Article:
Gartner: Microsoft Anti-Piracy Plan Raises Security Risks
Microsoft's new anti-piracy measures mean some Windows users won't get software updates. Experts predict hackers will have a field day attacking unprotected PCs.
Microsoft's announced plans to fight software piracy by requiring Windows users to prove they have a legitimate copy will help the developer but will in the long run create more vulnerable systems that hackers can exploit, a research firm said Friday.
In a recommendation posted online, Gartner analysts Neil MacDonald, Michael Silver, and Dion Wiggins urged enterprises to verify that Microsoft's Genuine Windows Advantage program -- as Microsoft dubs its validation effort -- is both safe and consistent with existing security practices, especially those that rely on Windows Update to install security patches.
Microsoft has said that Windows Update will be closed off to those who do not validate that their copy of Windows is legitimate sometime in the middle of this year.
The trio of analysts also recommended that businesses continue to beef up their patching processes as WGA is implemented, because, they wrote, "[it] will inevitably result in more unpatched Windows systems available on the Internet" because it "will limit the availability of critical security patches."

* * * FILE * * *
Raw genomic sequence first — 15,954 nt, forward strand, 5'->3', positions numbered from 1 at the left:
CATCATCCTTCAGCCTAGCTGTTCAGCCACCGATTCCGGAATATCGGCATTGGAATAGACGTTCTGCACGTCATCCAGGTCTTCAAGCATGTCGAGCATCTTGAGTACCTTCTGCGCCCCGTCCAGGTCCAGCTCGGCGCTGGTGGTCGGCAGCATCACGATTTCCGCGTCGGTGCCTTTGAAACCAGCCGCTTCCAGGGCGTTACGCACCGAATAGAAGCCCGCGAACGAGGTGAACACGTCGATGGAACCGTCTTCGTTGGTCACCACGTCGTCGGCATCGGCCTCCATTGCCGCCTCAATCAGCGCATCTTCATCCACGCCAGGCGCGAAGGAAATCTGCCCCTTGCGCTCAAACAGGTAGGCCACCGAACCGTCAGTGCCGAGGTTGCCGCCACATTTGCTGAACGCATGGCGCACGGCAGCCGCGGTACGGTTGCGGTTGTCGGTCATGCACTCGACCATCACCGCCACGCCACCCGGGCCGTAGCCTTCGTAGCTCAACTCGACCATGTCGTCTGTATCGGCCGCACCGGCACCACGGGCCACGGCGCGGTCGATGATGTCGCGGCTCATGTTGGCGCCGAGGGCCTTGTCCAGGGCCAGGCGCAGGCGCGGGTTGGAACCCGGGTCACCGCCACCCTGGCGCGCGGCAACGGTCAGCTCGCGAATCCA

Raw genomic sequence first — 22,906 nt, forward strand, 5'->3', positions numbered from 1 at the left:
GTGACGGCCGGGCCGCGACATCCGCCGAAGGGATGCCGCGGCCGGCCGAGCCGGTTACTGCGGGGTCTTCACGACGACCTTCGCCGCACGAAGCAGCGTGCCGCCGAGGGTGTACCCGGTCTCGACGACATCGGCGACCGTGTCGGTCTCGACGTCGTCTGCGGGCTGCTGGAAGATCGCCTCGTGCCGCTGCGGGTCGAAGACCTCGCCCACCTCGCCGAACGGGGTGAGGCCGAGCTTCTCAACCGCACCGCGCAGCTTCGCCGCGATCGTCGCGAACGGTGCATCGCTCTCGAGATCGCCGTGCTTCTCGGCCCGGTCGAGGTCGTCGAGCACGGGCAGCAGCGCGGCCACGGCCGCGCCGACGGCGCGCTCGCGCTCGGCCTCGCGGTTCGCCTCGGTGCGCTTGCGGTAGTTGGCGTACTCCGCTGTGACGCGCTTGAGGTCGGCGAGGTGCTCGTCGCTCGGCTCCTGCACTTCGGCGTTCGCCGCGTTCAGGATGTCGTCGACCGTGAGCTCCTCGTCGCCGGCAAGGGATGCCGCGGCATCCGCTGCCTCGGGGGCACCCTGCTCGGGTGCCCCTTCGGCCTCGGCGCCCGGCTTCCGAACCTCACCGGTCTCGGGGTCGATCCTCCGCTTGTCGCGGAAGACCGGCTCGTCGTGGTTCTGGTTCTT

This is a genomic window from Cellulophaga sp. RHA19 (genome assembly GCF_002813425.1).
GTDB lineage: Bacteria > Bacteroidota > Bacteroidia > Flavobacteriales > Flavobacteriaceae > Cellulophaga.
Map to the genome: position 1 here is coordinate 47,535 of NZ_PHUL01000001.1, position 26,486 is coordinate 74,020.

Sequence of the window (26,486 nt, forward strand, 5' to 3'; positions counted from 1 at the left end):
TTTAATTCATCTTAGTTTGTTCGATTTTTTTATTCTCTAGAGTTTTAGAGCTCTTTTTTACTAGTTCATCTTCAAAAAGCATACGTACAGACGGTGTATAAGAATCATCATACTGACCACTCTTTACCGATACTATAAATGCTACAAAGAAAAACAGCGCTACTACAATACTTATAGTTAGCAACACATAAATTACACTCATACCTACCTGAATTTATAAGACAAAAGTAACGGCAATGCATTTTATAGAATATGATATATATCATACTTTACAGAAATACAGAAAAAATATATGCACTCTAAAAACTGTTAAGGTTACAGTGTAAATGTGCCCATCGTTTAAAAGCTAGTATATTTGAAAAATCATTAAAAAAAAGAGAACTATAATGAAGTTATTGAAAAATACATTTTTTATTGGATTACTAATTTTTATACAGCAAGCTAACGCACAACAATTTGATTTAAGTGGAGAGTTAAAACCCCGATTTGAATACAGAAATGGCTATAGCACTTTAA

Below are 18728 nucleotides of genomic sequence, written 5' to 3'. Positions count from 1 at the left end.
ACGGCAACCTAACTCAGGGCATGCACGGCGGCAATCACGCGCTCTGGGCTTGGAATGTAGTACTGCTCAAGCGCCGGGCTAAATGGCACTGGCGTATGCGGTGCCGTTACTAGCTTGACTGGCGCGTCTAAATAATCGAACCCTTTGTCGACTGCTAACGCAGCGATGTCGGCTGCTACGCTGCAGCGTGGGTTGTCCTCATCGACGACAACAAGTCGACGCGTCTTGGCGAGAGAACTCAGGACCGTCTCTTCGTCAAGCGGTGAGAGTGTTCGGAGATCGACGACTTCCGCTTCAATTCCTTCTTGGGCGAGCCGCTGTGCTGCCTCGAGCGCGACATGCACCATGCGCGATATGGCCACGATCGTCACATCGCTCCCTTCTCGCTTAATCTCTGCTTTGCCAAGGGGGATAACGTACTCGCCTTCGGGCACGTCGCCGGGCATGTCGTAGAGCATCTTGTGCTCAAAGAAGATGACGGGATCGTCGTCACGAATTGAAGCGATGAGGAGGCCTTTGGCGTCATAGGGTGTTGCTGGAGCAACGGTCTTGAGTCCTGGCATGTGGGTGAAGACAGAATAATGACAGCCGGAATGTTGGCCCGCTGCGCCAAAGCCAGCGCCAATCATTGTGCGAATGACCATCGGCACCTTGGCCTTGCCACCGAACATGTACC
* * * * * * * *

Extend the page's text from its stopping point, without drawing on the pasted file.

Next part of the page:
Their take seconds that of other security analysts, who worry that by locking out some users from updates, Microsoft will create a large pool of vulnerable systems that could, in turn, spread worms and other malicious code to other unpatched machines.
Even legitimate users, wrote the three analysts, may end up with wide-open machines if they don't trust Windows' Automatic Update, which will be the only way to receive critical security fixes after mid-2005 on a system that's not been validated.
The Business of Going DigitalDigital business isn't about changing code; it's about changing what legacy sales, distribution, customer service, and product groups do in the new digital age. It's about bringing big data analytics, mobile, social, marketing automation, cloud computing, and the app economy together to launch new products and services. We're seeing new titles in this digital revolution, new responsibilities, new business models, and major shifts in technology spending.
Join InformationWeek’s Lorna Garey and Mike Healey, president of Yeoman Technology Group, an engineering and research firm focused on maximizing technology investments, to discuss the right way to go digital.